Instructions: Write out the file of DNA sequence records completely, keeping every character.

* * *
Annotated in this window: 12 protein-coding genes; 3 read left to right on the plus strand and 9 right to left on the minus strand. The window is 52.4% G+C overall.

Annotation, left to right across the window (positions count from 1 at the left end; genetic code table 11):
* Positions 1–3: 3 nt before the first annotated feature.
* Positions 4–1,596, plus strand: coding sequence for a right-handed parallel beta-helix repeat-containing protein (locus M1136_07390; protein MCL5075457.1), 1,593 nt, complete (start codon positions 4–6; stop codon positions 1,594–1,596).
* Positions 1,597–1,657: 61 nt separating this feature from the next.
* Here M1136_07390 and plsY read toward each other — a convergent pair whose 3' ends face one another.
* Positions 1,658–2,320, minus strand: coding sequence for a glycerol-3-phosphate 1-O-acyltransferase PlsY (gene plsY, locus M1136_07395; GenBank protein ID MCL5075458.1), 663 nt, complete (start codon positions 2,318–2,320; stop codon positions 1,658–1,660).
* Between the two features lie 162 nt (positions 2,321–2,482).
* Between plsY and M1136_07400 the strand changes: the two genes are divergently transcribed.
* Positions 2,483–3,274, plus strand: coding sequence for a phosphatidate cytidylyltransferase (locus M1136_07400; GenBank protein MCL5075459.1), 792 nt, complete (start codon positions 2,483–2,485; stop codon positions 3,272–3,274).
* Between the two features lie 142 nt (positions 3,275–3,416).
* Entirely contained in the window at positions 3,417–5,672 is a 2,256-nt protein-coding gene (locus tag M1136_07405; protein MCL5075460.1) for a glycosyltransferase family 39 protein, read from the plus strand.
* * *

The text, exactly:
Annotated in this window: 12 protein-coding genes; 3 read left to right on the plus strand and 9 right to left on the minus strand. The window is 52.4% G+C overall.

Annotation, left to right across the window (positions count from 1 at the left end; genetic code table 11):
* Positions 1–3: 3 nt before the first annotated feature.
* Positions 4–1,596, plus strand: coding sequence for a right-handed parallel beta-helix repeat-containing protein (locus M1136_07390; protein MCL5075457.1), 1,593 nt, complete (start codon positions 4–6; stop codon positions 1,594–1,596).
* Positions 1,597–1,657: 61 nt separating this feature from the next.
* Here M1136_07390 and plsY read toward each other — a convergent pair whose 3' ends face one another.
* Positions 1,658–2,320, minus strand: coding sequence for a glycerol-3-phosphate 1-O-acyltransferase PlsY (gene plsY, locus M1136_07395; GenBank protein ID MCL5075458.1), 663 nt, complete (start codon positions 2,318–2,320; stop codon positions 1,658–1,660).
* Between the two features lie 162 nt (positions 2,321–2,482).
* Between plsY and M1136_07400 the strand changes: the two genes are divergently transcribed.
* Positions 2,483–3,274, plus strand: coding sequence for a phosphatidate cytidylyltransferase (locus M1136_07400; GenBank protein MCL5075459.1), 792 nt, complete (start codon positions 2,483–2,485; stop codon positions 3,272–3,274).
* Between the two features lie 142 nt (positions 3,275–3,416).
* Entirely contained in the window at positions 3,417–5,672 is a 2,256-nt protein-coding gene (locus tag M1136_07405; protein MCL5075460.1) for a glycosyltransferase family 39 protein, read from the plus strand.